HPV vaccine has proven to be a safe and effective way to prevent infections that lead to these cancers. Studies show decreases in genital warts, another outcome of HPV infection, and cervical lesions that are precursors to cancer in vaccinated populations. Interestingly, these decreases were also seen in unvaccinated populations, demonstrating the community immunity effect. For more information, visit the Centers of Disease Control and Prevention website at:

Evert time you think of calling a kid 'attention-seeking' consider changing it to 'connection seeking' and see how your perspective changes
Perspective is everything.
Credit: The Teacher Learning Center Facebook page; Twitter @JodyCarrington and @gcouros 
Teen couple upset

Now Available! CDC’s comprehensive teen dating violence prevention model

Explore the new Dating Matters Toolkit and learn how it can help your community prevent teen dating violence.

Dating Matters®: Strategies to Promote Healthy Teen Relationships includes prevention strategies for individuals, peers, families, schools, and neighborhoods. It focuses on teaching 11- to 14-year-olds the skills they need to have healthy relationships and prevent negative relationship behaviors early in life. 

What’s included?

The Dating Matters Toolkit includes all of the materials and tools you need to carry out Dating Matters, including an online training for youth and parent program facilitators and guidance for organizations leading implementation in their community. It includes:
    1. Implementation Guidance
  • Guide to Implementation helps communities build a strong foundation for implementing Dating Matters.
  • Coaches’ Playbook guides Dating Matters Coaches in the supervision and support of parent and youth program facilitators.
  • At-A-Glance briefs highlight the goals and resources needed to implement each component of Dating Matters to help engage partners and decision-makers.
  • Online Facilitator Training provides free, online access to interactive training for youth and parent program facilitators.
  • Team Up! creates a free online community of practice for staff involved in Dating Matters implementation to share ideas and experiences.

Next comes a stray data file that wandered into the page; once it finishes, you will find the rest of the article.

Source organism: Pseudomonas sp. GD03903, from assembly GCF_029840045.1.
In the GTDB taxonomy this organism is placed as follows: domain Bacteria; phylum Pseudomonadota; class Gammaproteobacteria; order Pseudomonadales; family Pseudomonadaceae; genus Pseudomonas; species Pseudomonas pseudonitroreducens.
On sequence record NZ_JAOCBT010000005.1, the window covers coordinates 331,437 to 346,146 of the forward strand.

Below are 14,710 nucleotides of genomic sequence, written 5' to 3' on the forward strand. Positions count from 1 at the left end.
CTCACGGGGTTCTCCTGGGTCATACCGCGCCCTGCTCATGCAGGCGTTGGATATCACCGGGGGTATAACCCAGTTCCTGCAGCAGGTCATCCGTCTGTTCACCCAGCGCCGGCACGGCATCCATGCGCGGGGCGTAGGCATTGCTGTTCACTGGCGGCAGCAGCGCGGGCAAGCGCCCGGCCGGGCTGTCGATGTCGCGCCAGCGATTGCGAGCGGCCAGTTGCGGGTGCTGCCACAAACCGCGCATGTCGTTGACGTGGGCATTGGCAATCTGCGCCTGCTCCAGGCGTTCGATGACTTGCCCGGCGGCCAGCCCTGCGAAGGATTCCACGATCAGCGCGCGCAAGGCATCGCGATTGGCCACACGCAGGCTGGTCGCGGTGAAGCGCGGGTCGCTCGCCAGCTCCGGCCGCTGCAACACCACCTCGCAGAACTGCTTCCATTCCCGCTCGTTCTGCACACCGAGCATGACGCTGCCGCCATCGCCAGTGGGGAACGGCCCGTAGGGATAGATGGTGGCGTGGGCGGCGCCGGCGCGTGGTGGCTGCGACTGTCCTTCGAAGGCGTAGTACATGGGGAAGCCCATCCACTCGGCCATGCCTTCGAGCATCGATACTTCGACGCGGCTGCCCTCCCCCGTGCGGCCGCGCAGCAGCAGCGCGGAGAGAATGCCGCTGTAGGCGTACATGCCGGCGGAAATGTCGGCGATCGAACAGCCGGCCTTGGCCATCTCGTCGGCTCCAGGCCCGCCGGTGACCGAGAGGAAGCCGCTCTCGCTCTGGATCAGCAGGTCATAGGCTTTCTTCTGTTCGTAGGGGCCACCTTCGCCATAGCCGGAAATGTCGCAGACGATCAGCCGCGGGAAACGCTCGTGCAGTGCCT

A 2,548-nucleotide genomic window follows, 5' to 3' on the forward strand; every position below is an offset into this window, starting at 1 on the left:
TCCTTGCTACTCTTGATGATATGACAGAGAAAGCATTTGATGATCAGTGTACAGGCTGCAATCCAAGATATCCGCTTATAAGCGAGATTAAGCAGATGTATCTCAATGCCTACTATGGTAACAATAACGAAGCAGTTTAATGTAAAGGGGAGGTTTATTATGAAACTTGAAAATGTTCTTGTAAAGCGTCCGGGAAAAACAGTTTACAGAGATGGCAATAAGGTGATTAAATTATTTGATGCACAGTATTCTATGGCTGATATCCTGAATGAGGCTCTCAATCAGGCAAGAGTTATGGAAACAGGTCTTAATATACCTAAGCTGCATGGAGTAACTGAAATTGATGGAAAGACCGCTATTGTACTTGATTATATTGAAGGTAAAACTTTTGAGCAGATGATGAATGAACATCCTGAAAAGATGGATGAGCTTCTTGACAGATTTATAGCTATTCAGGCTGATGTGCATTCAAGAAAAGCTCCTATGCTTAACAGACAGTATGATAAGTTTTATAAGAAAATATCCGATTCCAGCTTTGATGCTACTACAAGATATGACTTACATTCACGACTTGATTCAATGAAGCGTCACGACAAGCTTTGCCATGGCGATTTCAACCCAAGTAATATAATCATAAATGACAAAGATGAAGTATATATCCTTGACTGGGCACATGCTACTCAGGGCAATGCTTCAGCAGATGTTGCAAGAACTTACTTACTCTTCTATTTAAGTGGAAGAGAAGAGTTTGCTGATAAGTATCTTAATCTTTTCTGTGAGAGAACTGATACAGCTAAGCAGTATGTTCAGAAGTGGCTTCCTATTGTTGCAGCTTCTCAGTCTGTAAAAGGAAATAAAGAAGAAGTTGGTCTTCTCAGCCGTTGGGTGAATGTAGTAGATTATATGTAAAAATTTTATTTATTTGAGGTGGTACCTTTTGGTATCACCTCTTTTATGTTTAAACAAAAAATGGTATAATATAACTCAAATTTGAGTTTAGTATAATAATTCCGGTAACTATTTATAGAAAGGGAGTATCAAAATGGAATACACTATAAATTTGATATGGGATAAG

2. Programs for middle school youth and their parents
    3. A youth communications program
    4. A training for educators      
    5. Tools to help build capacity, track indicator data, and inform local policy 
All of the components of Dating Matters work together to reinforce healthy relationship messages and reduce behaviors that increase the risk of dating violence. 


Free Naloxone for Schools

All high schools, colleges and universities, public libraries, and YMCAs in Washington State can obtain up to two FREE kits of Narcan nasal spray (naloxone) through a program at Emergent BioSolutions.

To take advantage of this program, simply complete this form and return it directly to Ashley Flint at EBSI (info below). 

Ashley Flint
Emergent BioSolutions
100 Matsonford Road
Building 4, Suite 201
Radnor, PA 19087
t: 484 406 5268
c: 484 988 3060
For training on opioid overdose response and how to administer naloxone, there are a number of videos and materials here, including information on Washington State’s Good Samaritan Law.
In Washington, it is legal for any person to obtain, possess, and administer naloxone in a suspected overdose. More about these laws can be found here:

LifeSkills Training (LST) Substance Abuse Prevention Grant in Washington State

The Office of the Superintendent of Public Instruction (OSPI) is providing funding, through iGrants (#761), for implementation of this highly regarded and effective prevention program to address marijuana and other substance use in your school or youth-serving organization that works with middle school age children.

The grant is open to all public schools, school districts, and community organizations that serve middle school age youth.

The grant will pay for student and teacher materials for all three levels for all students at your school or site. It will also pay for required instructor training. The LifeSkills Training (LST) Substance Abuse Prevention Grant allows schools and youth-serving organizations to implement the evidence-based Botvin LifeSkills Training (LST) Middle School Program.
The Botvin LifeSkills Training program teaches youth how to:

  • Cope with and manage stress and anxiety
  • Build positive relationship and communication skills
  • Develop refusal skills to prevent and reduce substance use and abuse.

Applications can be submitted through iGrants, a secure application within OSPI’S Education Data System. The LifeSkills Training Middle School grant application is Form Package 761. Grant application deadline is Thursday, October 3, 2019 at 4 p.m.

Upcoming Training Opportunities: 
Opioid Teacher Training 
Monday, January 27, 3:00-6:00 pm
Snohomish Health District Auditorium
3020 Rucker Ave, Everett, WA
More info and flyer   

Teacher Training on Monday January 27, 3 to 6 p.m., at 3020 Rucker Avenue